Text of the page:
At the time of our interview, Derrick was in his early 40’s, and his life story provides another example of resilience despite multiple challenges. During his early years, he and his two sisters were physically abused by his drug and alcohol abusing mother and her boyfriends. He described being beaten with an extension cord as well as forced to put peanut butter on his fingers and place them into mouse holes so they could be bitten by mice. And, the final act that occurred before he was removed from the home was his mother coming after the children, and injuring his sister, with a butcher knife. (Listen to Derrick describe the abuse here.)
Once safe, Derrick was raised in foster homes, where he described being treated well. He graduated high school and even took some college courses before schizophrenia kicked in. He later got married and had several children; however, there were problems in the marriage, resulting in divorce. This was a difficult time for Derrick, when he himself turned to alcohol for comfort. He described his struggle in this transcribed excerpt: (Listen to it here.)
Derrick: So once, once, I went through the divorce… It seems like I psychologically wasn’t right with the divorce, so I became homeless. So, I lived in the streets for, like, 3 years, sleepin’ under bridges, sleepin’ in abandoned buildings, hallways, um, outside on park benches, sleepin’ in front of the court house. So, I did that for, like, 2 and a half years and then somebody told me about the Drop Inn Center. So I went to the Drop Inn Center. I lived in the Drop Inn Center for 6 months. Actually, after that I was able to bathe. I mean, for them two and a half years I had… I couldn’t bathe, I wasn’t eatin’ properly, uh… I couldn’t brush my teeth, I couldn’t… And it was like I could’ve had anything from bein’ outside that long. You know, no clean change of clothes, socks or nothin. So, once I got in the Drop Inn Center, I lived in there for 6 months and then… Um, I would get up in the morning, leave the Drop Inn, go to the Shower House. The Shower House, they would give you a clean change of clothes, let you shave and shower, and then you have to stay outside all day, but, I would say to myself, “I couldn’t… There’s no way I can really find a job because I wasn’t able to have nowhere to really live.” This is before I moved in the Drop Inn. So, I lived there for the 6 months. Then they sent me to MHAP, so I went to the interview with MHAP and they said, “You know what, Derrick?” They say, “We found you somewheres to permanent housing” and I was like, “Yaaay!” (claps) So after that, they introduced me to Tender Mercies. I moved to here in 1998. And, I moved in, and Sister Kathleen, she was a nun that works there. She’s there forever, since they first opened. Um, she got me my social security, my disability, and, um, you know, right now, I’m able to keep up on my child support, pay my rent here, have a little pocket change, um, I’m able to eat four course meals throughout the day, keep my body clean, clean change of clothes, uh, have somewhere to lay my head at night. Um, not, not sayin’ almost livin’ normal, but havin’ the basic normal necessities that I get, a regular person or persons going through mental health stages need. So, um…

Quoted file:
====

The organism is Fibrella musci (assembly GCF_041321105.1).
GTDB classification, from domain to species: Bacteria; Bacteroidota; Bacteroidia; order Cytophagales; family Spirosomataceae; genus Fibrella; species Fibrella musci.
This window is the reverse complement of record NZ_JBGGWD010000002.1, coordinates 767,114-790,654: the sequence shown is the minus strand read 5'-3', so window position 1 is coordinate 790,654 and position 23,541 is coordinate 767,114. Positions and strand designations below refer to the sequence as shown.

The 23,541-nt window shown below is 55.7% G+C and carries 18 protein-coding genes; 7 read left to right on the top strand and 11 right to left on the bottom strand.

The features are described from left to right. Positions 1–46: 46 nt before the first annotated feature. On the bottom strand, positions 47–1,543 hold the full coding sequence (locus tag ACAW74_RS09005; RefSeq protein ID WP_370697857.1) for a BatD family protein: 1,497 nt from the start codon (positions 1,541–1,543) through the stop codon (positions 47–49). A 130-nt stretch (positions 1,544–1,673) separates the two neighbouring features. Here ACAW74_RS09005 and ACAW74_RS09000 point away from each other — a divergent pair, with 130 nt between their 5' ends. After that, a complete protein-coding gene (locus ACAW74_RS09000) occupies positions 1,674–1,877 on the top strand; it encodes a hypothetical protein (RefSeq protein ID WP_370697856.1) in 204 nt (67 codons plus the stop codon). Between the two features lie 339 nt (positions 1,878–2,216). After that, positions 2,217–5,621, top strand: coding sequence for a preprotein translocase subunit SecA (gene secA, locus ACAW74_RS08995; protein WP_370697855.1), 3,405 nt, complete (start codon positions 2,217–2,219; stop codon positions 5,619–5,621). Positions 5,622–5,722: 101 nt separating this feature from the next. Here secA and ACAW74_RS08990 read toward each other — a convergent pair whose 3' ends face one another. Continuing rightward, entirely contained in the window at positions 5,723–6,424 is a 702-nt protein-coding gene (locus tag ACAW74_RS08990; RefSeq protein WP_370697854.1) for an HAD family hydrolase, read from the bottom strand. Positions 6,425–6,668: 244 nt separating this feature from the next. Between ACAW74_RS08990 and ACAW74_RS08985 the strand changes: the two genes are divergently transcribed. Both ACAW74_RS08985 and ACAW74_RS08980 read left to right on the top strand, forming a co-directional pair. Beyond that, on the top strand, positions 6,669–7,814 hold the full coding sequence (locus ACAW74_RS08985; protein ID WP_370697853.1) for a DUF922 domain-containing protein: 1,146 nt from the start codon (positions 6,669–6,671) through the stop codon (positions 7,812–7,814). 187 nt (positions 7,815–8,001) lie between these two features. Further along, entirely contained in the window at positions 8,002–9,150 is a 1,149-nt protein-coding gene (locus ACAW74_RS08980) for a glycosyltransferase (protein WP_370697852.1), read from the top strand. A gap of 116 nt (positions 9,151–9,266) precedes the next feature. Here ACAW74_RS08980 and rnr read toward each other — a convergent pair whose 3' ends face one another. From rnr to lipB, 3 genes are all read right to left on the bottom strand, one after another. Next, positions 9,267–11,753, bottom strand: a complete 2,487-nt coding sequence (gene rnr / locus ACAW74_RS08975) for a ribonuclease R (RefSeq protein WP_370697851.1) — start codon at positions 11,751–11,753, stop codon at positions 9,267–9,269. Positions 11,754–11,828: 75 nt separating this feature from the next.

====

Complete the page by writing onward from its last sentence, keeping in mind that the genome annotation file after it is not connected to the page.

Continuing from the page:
Interviewer: That anybody would need…
Derrick: …yes, so, um… I’ve been here… January, the 6th will be 13 years. Um, the first three years I moved in here, they chose me to be a Board member. And, I was on the Board here. And, my job on the Board was I represented… We have 6 buildings. I represented all the other residents. If they would have a problem, they would come to me, and then we would meet… The Board members would meet on Tuesday. They had principal, federal judges, bank owners, you name it. These people were all on the Board at Tender Mercies.
Interviewer: Mm hmm.
Derrick: So, they, they say like, “Well, we want locks on the bathroom door.” So, I would go to the meeting. They say, “Well, Derrick, um, what do some of the other residents, something’ that they…” I would take my notes with me, and I’ma help make a lot of changes to make it better, not only for myself but for us other residents that live here.
Although he was more stable at the time of his interview, he was yet unable to function completely independently. One might think he would be bitter about his fate, and about life, but in spite of the severe abuse Derrick suffered, several bouts with alcoholism, years of living on the street and a chronic mental illness, he remained optimistic, attributing his outlook to his faith in God and “Being around positive people”. When asked to discuss his “best memory,” Derrick replied:
“Getting a second chance because… I was so close to death. I was so close to death more than one time. More than one time.”
Sadly, Derrick did pass away a little over a year after this interview. Those who knew him mourned his passing, as he was known as a kind and compassionate person, warmly accepting all those he met.